“Wow, that’s good cake.” He savoured the taste, the light texture, the balance between the fruit and the fluffy sponge. It was a wonderful sensation, buttery, and delicious. “Your cakes are always good, but this is a step beyond.” Josh sat back from his empty plate, the table heaved with the remainders of the barbeque, wine glasses half way to empty and plates piled up. There had been ten of them for dinner, and the evening had been fun, everyone was smiling, as much from the company as from the wine, and the food. They knew each other well, and had for years. There had been meals just like this one in each one of their homes, but all of them agreed that the pudding was the best when Carrie was cooking. “What makes this cake so much better than anything else I’ve eaten?”
Carrie took a deep breath. “It’s a very special cake. A very important cake Josh.” The quiet conversations around the table stopped. Nine pairs of eyes turned towards her, something in the tone of her voice intrigued them. “OK I will tell you.” She smiled at them, and sipped her wine.
“When I was young, my Mum, who was a wonderful woman in very many ways, but was completely rubbish at cooking, taught me a great many things, but I knew I would have to look elsewhere if I wanted to know about food. We lived in an area that was carved into fairly distinct communities, Irish on one side of us, and Jewish on the other. Being a skinny, annoying protestant English child gave me a foot in neither camp, but friends in both.” She stood up to circle the table topping up glasses.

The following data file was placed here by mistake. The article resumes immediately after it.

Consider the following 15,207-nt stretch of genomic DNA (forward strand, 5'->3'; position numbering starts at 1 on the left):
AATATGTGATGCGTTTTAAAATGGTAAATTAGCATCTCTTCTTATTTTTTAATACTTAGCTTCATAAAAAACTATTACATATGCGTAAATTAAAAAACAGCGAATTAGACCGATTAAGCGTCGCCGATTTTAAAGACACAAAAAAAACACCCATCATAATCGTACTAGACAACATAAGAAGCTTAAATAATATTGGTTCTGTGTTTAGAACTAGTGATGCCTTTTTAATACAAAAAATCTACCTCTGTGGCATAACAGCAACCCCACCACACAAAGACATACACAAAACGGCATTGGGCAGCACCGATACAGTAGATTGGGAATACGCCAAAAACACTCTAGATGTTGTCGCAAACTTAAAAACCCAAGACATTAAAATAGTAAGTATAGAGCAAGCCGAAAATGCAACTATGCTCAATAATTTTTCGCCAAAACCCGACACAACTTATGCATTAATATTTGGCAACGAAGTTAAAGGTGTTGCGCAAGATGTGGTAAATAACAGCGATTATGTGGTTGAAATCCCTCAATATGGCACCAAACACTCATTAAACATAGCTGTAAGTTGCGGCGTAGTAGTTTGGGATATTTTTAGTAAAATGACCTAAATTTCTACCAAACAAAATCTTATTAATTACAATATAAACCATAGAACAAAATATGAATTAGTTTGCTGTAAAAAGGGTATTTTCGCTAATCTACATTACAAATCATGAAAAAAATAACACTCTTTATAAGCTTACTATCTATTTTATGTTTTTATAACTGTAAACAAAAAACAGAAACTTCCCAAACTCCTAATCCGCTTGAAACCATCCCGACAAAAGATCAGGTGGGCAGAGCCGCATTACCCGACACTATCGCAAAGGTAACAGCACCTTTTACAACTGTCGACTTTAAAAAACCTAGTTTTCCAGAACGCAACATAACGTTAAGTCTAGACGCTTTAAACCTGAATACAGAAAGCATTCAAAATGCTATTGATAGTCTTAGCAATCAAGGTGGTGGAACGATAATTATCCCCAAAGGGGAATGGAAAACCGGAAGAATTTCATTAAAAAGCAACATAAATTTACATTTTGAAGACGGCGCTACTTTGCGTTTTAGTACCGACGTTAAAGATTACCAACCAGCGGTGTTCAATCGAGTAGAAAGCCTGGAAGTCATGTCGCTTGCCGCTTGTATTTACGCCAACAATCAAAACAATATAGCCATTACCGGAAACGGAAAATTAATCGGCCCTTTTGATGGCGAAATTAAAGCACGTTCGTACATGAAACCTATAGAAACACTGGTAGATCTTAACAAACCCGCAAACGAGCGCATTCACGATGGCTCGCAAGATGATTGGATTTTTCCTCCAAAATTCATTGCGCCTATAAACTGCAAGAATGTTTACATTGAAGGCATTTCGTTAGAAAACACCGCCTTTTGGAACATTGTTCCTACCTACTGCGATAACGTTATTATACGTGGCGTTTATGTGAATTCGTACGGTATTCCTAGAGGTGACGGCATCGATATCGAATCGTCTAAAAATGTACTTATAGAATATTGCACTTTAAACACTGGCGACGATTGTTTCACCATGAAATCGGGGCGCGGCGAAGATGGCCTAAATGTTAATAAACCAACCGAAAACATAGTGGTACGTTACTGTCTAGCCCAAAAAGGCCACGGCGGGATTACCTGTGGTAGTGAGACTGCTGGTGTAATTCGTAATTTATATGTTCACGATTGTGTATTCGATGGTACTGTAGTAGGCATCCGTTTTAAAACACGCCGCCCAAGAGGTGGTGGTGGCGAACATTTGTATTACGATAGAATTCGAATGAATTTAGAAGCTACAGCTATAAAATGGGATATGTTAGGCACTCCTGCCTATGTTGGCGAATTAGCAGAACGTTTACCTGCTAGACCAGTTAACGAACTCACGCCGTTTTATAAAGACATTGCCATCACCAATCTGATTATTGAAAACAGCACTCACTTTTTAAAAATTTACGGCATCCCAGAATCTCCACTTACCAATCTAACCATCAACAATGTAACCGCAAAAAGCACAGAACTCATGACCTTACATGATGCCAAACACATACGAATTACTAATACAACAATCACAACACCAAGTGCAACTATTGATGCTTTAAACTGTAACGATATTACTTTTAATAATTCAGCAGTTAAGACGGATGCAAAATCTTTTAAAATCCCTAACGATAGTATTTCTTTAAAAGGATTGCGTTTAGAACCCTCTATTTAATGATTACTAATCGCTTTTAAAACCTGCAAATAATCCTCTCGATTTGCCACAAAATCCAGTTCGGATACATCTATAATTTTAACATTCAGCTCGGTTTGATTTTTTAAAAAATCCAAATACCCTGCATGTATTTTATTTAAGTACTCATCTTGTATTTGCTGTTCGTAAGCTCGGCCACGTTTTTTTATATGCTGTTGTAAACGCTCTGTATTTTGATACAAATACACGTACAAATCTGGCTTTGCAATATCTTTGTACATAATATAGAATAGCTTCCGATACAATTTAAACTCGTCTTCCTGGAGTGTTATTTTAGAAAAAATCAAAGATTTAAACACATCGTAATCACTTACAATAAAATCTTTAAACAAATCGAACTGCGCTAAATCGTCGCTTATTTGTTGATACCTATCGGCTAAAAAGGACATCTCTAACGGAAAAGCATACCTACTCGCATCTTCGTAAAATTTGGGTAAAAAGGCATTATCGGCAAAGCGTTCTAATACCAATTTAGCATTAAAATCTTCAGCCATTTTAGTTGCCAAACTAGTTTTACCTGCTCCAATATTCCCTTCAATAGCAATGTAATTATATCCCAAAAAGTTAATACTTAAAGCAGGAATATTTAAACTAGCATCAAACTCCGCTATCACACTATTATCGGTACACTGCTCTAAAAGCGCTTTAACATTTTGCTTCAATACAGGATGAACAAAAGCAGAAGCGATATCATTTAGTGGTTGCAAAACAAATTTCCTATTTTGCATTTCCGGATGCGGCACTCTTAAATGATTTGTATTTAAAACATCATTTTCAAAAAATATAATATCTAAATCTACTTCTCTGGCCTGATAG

“My friend, Ellie, grew up in a loud, happy Jewish family, but, perhaps because the food they ate was always wonderful and flavourful she was completely uninterested in it. Her Mother and Grandmother cooked every day, and the smells and taste were beyond my comprehension and experience. Ellie’s Grandma Reenie, was desperate to pass on a lifetime of cooking experience, but my friend’s lack of interest was clear. One day when, once again Ellie had refused. I found the courage to meet the old lady’s eyes, and ask if she would teach me. I think she was surprised, but she agreed, perhaps hoping it might spark some interest in Ellie. So, a week later I found my way to her house, and in the tiny kitchen I spent a very happy Sunday afternoon, learning how to make chicken soup, coming each week and making potato latkes and salt beef, baking challah, and flaky borekas. It was a joy, and while we cooked, we talked. She became my friend, and I think I became hers too.” There was a wistful tone to her voice, and she paused to sip her wine and collect her thoughts. Around the table, her friends shifted in their seats, settling in to hear the rest of the story.